A hip or knee replacement should last 10 to 15 years but the performance data on such is limited. Additionally, patients seldom ask about the device type, the manufacturer or why a particular manufacturer and device are selected. Yet, the TV commercials on recalls and litigation are numerous.
Several years ago, there were problems with metal-on-metal hips; hips in which the ball and joint are both metal. This type of hip was marketed by most of the major hip manufacturers. Excess wear and debris from the metal-on-metal can cause toxic reactions that destroy tissue and muscle. In many cases, the devices have to be replaced. The following is an example of how this affected one patient:
- A healthy 62 year old male undergoes a total hip replacement and the painful and time-consuming rehab.
- His quality of life improves; he goes back to work and resumes physical activities, such as biking and hiking.
- Three years later, the swelling and excruciating pain returns. Blood tests and examinations show that it is time for a replacement due to the metal-on-metal wear.
- Eventually, the device was recalled.
Manufacturers and the industry (hospitals, surgery centers, doctors, and associations) are slow to share data and HIPAA patient privacy concerns are another barrier. FDA routine monitoring is limited to adverse events involving a death or hospitalization attributed to the device. Many times, as with the metal-on-metal problem, it takes years for the FDA and manufacturers to recognize a problem, point fingers, complete additional studies, and take corrective actions. In the meantime, new surgeries are performed and more patients suffer from follow-on complications and surgeries. Costs soar.
Unfortunately, in December 2009, a registry requirement to track timely outcomes (pain, complications, recovery, patient satisfaction), safety, and longevity of a medical device was deleted from the then proposed Accountable Care Act; yet, the 2.3% federal tax on the medical devices was retained. Another problem is the close relationship that many physicians have with certain device manufacturers; the dollar amounts in device sales are huge.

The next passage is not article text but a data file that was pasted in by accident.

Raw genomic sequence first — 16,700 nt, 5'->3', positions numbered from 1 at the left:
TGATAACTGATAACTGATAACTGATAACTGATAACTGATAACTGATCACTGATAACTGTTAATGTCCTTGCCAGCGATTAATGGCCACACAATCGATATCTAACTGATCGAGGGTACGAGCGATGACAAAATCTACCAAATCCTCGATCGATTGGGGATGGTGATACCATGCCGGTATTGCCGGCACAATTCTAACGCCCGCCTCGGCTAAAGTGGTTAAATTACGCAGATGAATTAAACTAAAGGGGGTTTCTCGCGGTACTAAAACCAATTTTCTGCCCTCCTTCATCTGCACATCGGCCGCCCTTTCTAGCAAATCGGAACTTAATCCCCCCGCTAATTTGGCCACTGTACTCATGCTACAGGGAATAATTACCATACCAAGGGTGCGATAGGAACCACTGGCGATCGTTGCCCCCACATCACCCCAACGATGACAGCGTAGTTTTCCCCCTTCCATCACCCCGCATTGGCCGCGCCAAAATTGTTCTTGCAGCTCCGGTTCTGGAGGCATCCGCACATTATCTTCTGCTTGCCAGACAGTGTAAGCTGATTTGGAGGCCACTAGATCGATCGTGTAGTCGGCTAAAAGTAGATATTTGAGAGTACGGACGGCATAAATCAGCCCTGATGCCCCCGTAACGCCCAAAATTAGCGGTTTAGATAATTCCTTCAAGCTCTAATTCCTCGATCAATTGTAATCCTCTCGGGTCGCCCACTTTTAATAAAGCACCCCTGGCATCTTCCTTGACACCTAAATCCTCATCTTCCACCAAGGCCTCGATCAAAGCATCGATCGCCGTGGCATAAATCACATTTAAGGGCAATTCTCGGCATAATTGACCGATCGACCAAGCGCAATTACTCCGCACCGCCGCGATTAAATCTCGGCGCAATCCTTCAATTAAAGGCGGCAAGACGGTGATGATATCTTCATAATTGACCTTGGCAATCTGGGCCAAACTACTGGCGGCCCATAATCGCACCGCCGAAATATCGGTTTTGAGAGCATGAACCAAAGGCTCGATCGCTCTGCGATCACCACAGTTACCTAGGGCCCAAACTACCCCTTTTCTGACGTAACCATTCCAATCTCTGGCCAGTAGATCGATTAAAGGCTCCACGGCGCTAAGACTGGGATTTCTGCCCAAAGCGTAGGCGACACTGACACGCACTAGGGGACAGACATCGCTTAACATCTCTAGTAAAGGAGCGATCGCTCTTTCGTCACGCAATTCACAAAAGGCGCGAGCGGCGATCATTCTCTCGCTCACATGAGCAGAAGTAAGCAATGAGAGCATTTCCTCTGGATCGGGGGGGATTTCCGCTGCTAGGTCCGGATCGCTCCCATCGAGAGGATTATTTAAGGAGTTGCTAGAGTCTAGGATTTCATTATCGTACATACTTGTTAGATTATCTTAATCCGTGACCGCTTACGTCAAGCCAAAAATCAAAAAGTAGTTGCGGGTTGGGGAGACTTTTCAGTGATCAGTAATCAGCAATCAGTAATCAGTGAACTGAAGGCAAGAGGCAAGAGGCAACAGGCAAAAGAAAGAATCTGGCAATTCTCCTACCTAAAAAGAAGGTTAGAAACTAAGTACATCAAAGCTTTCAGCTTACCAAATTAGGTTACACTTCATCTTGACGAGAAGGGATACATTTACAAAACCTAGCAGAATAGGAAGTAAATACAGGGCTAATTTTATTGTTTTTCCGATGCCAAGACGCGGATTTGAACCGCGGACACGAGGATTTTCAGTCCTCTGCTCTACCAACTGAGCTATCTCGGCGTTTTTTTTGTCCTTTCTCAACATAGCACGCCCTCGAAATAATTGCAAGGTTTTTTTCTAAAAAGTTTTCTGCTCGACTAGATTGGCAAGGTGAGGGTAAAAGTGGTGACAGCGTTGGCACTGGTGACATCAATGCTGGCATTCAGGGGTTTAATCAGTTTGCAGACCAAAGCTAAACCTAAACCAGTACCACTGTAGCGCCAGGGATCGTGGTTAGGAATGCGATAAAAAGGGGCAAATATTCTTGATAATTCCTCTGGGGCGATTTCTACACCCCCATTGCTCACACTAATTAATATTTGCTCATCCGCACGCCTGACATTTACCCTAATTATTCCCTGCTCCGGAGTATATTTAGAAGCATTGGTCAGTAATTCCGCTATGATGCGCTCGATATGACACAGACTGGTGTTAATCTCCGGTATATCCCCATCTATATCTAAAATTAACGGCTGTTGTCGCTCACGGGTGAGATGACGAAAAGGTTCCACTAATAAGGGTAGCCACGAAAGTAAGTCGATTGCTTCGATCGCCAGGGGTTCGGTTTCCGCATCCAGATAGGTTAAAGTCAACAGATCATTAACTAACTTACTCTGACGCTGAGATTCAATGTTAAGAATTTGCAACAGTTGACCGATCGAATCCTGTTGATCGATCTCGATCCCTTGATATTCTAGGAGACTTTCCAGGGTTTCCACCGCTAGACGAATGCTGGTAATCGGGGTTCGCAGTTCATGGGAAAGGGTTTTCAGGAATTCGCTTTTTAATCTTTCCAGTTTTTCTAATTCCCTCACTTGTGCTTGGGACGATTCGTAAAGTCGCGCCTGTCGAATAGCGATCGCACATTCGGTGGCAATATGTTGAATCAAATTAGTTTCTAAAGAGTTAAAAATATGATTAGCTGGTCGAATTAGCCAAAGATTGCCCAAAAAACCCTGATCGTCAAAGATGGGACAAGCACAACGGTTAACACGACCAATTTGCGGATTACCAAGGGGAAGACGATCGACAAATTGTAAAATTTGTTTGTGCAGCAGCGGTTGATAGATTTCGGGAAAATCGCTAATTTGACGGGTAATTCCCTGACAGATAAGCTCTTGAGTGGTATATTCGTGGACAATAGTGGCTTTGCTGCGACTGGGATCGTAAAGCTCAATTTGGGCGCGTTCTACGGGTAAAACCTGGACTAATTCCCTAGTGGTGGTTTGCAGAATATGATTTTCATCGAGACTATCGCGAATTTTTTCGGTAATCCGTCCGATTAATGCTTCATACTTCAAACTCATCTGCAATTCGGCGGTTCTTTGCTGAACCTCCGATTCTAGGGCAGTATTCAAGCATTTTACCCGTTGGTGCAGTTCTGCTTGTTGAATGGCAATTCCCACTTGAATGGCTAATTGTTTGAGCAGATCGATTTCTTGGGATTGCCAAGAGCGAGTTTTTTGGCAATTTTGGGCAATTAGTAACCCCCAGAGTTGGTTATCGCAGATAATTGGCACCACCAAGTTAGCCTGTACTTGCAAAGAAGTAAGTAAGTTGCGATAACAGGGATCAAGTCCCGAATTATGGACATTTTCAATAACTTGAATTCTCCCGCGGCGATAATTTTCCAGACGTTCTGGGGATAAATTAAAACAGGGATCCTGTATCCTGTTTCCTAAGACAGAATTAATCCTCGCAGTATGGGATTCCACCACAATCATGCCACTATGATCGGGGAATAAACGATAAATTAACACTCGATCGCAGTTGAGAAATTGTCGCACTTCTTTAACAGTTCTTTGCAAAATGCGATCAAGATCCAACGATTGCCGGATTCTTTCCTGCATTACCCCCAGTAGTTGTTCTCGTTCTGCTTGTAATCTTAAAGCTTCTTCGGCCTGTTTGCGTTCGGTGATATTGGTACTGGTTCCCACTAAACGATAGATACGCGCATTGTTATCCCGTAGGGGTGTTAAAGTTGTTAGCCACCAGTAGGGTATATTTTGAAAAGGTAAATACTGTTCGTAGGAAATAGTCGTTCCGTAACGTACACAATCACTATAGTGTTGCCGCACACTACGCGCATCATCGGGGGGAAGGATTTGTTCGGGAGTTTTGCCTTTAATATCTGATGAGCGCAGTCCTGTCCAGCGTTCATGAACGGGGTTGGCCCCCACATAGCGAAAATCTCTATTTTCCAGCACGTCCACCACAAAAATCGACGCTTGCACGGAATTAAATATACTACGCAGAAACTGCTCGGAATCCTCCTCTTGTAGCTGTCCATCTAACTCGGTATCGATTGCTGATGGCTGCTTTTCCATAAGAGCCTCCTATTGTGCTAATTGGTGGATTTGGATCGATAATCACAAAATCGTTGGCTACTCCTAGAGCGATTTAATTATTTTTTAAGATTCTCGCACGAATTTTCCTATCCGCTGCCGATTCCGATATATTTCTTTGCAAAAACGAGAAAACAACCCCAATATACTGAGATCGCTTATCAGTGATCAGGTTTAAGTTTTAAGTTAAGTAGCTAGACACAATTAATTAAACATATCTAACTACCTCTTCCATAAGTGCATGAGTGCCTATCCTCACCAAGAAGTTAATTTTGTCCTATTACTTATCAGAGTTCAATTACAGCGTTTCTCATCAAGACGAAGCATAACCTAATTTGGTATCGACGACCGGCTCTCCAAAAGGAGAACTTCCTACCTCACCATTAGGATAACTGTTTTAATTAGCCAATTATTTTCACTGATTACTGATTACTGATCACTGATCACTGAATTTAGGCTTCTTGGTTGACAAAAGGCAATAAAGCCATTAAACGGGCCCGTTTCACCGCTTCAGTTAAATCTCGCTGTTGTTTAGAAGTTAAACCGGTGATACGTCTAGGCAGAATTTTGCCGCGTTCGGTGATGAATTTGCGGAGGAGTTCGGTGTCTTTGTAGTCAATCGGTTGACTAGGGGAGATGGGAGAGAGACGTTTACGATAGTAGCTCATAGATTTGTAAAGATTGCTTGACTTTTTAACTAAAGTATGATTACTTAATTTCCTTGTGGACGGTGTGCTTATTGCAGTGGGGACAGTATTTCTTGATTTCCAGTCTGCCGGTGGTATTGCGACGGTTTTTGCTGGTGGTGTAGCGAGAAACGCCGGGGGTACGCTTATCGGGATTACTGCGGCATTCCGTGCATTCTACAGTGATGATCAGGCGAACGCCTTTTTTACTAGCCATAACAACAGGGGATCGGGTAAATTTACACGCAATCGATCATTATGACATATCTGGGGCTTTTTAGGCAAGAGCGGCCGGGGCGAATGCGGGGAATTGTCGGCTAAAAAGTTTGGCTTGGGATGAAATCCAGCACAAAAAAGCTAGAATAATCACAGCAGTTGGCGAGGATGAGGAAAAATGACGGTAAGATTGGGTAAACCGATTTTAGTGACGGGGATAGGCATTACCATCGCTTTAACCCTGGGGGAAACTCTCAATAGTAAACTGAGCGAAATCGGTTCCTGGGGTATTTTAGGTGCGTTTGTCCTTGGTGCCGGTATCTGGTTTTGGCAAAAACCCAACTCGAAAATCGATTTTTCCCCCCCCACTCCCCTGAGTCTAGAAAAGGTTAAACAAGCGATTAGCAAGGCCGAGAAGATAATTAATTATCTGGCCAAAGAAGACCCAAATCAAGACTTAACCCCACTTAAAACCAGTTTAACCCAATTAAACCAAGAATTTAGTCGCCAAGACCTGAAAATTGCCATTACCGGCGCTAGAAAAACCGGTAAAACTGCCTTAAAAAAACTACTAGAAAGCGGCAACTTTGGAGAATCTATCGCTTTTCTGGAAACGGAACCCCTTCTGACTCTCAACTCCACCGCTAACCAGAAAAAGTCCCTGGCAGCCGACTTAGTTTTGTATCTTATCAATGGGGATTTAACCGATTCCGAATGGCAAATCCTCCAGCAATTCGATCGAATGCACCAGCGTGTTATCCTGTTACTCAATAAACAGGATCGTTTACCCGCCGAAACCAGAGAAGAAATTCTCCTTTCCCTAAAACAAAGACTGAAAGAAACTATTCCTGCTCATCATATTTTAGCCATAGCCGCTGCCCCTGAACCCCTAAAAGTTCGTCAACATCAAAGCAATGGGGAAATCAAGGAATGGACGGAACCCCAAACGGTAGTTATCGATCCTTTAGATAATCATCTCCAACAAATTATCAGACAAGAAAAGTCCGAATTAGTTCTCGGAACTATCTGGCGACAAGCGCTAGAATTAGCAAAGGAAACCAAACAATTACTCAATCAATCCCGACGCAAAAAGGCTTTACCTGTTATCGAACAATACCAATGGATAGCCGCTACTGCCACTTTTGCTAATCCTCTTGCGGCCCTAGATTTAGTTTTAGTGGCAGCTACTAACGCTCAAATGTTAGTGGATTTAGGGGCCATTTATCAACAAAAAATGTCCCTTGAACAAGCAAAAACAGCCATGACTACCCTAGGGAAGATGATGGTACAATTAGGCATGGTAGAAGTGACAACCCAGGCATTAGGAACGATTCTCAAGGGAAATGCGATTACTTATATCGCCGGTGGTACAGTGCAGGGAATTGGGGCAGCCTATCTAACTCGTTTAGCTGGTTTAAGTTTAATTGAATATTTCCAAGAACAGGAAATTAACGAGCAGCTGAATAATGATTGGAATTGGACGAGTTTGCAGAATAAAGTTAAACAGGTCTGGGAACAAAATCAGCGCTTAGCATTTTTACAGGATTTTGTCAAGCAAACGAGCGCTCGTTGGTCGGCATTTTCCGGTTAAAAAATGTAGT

Over 600,000 knees and 285,000 hips are replaced each year, and there are dozens of manufacturers, models, materials, constructs, and shapes. Unlike other products that you might have, there are no warranties, guarantees, or comparative data.
What should you do? Ask questions: What type of device? What material? What is the expected longevity? Who is the manufacturer? What is the percentage of recalls? Why was this particular device and manufacturer selected? Are there options? Although these questions might not prevent the metal-on-metal problem described above for the individual, the questions will press the industry to provide the safety, performance, and quality monitoring as well as transparency on the physician-manufacturer preferences. As patients, we trust our healthcare professionals to provide the best medical advice and services; yet, as with any complex medical procedure there are many variables, such as side effects, risks, safety, and, in the case of medical devices, performance and longevity.
 Meir, B. and Roberts, J. (2011, August 23)., Hip Implant Complaints Surge, Even as the Dangers Are Studied. New York Times. Retrieved from: http://www.nytimes.com/2011/08/23/business/complaints-soar-on-hip-implants-as-dangers-are-studied.html?pagewanted=1&_r=2&ref=health
 Sethi, Jahangir, Obremskey. The Affordable Care Act and Medical Devices: What you need to know as an Orthopaedic Surgeon. American Academy of Orthopaedic Surgeons. Retrieved from: http://www.aaos.org/news/aaosnow/feb11/advocacy2.asp
 Total Knee Replacement. American Academy of Orthopaedic Surgeons. http://orthoinfo.aaos.org/topic.cfm?topic=a00389
 Total HIP Replacement. American Academy of Orthopaedic Surgeons. http://orthoinfo.aaos.org/topic.cfm?topic=a00377